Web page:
North American Turbocoupe Organization



"burping the Radiator"
oldone Offline
Member
#1
I keep reading about people "burping" the radiator. What is it, and how is it done. I am currently battling some borderline overheat problems and would like to ensure the cooling system is working properly before looking elsewhere. Thanks

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oldone
88 Maroon TC 5 speed
K&N Filter
Gillis boost valve
oldone
88 Maroon TC 5 speed
K&N Filter
Gillis boost valve
220,000 Miles
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GaryS#2 Offline
Posting Freak
#2
I do it by squeezing upper rad hose randomly with engine running and warmimg up, cap off.
When thermostat opens you will get a rush of fluid, sometimes overflowing out, but blip throttle a bit too sometimes helps.
Top up rad, after this you shouldn't have any air.
I can give you another method of eliminating overheat probs if you can't sort it out.
Grocery Getter/Rice Cooker.
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oldone Offline
Member
#3
Thanks. I'll give it a shot and let you know if i need any more help.

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oldone
88 Maroon TC 5 speed
K&N Filter
Gillis boost valve
oldone
88 Maroon TC 5 speed
K&N Filter
Gillis boost valve
220,000 Miles
Reply

Asimov Offline
Senior Member
#4
Just to put in my two cents worth on a very old post, I've had VERY good luck with my method. Maybe this would be a good subject to get a few more opinions on and add to the FAQ

1) Park on a hill with the radiator cap being at the highest point. If finding a hill is a problem, jack up the front drivers side and slip a ramp under that wheel (ramp like you drive up, but just use the one -- don't try to drive up on the single ramp though, use a jack for safety)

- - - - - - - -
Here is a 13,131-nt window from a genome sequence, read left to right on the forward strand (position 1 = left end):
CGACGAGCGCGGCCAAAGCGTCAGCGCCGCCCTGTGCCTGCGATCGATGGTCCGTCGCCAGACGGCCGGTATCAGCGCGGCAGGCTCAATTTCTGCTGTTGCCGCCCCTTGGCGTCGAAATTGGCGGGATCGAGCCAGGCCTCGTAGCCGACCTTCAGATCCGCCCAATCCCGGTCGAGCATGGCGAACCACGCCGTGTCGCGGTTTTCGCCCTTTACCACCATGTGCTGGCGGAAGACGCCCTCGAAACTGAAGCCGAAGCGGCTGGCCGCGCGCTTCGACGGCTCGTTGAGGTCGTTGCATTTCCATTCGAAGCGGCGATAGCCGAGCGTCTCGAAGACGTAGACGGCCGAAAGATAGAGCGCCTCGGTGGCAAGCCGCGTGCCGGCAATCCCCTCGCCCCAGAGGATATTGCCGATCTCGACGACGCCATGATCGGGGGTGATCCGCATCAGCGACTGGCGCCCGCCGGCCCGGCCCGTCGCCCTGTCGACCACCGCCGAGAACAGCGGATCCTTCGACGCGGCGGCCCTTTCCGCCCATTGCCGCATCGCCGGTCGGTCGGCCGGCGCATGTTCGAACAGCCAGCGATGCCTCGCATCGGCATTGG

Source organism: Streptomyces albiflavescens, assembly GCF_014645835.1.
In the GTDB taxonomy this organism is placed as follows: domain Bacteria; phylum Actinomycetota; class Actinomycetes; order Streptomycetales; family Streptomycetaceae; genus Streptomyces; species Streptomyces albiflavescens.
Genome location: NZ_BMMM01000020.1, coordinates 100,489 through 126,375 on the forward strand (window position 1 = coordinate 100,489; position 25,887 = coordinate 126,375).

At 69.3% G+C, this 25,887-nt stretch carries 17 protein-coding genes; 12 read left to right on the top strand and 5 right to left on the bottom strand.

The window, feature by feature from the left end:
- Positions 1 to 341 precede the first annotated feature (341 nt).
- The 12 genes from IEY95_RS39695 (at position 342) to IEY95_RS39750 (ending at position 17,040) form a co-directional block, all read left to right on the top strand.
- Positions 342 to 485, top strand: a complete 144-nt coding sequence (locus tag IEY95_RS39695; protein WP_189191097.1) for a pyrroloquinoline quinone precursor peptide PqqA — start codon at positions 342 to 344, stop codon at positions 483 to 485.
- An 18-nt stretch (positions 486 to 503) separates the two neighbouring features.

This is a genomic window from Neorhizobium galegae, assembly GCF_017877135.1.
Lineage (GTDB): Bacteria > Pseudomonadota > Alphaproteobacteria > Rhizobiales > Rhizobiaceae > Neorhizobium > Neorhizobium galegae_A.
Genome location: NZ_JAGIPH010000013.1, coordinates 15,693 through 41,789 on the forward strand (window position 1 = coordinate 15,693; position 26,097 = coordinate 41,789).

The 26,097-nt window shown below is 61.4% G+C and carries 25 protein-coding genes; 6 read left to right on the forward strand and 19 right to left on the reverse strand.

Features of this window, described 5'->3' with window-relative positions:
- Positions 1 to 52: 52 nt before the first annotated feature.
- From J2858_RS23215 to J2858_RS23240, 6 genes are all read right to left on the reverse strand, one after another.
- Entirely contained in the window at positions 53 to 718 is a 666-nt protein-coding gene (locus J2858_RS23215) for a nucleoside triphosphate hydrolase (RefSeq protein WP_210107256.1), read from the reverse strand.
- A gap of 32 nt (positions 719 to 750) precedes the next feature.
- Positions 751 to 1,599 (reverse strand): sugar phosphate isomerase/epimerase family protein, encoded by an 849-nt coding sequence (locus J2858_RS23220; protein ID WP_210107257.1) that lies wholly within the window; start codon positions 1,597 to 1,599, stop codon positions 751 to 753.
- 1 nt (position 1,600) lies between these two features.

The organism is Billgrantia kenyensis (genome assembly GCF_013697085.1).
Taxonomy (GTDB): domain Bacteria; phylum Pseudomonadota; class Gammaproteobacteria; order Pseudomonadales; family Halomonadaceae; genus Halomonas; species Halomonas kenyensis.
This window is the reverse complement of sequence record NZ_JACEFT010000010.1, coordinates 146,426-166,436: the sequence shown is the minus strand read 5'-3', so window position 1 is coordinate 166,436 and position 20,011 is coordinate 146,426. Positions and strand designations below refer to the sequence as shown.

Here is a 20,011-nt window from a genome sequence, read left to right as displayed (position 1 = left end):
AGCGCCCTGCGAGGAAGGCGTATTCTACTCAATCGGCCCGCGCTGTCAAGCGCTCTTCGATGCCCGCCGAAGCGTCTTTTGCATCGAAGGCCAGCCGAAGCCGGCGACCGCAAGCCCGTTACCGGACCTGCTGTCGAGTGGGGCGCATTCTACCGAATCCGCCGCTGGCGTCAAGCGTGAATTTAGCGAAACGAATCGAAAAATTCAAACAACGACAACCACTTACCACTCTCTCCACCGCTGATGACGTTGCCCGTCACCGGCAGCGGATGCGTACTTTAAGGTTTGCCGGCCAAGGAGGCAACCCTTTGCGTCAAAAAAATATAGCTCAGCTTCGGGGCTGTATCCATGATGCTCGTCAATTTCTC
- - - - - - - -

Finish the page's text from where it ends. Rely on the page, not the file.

2) Turn on engine and fill radiator

3) wait for thermostat to open. You'll see waterflow in the radiator then, and level will probably drop drasticly)

4) add water to top off while reving the engine to 2500-3000 rpm.

5) stop adding when it won't take any more without overflowing while still reving the motor to 2500-3000rpm (a 3rd hand helps)

6) fill overflow tank to about 1/2 way between the full line and the top (overfull, in other words)

7) drive for a day, allow it to cool down and see if the coolant level has dropped in the radiator while sitting on flat ground.

I can't recall mine ever needing to be topped off following this procedure; though most of the time the overflow tank will be down to the "full when hot" line instead of overfull. I'm not positive if this is being leaked out from overfilling, or is replacing small airpockets in the motor. Either way, it works for me Smile

-asi

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1986 TC, k&n, [email protected], timing set at 12.5 (spout out) Very restrictive exhaust at the moment (sloppy cat delete by prior owner)
-asi

1986 TC, 132k pretty well taken care of miles. k&n, [email protected], timing @ 12 (spout out), A/C delete. 3" Downpipe (no other exhaust... Whoever described that sound as a "pissed off tractor" hit the nail on the head)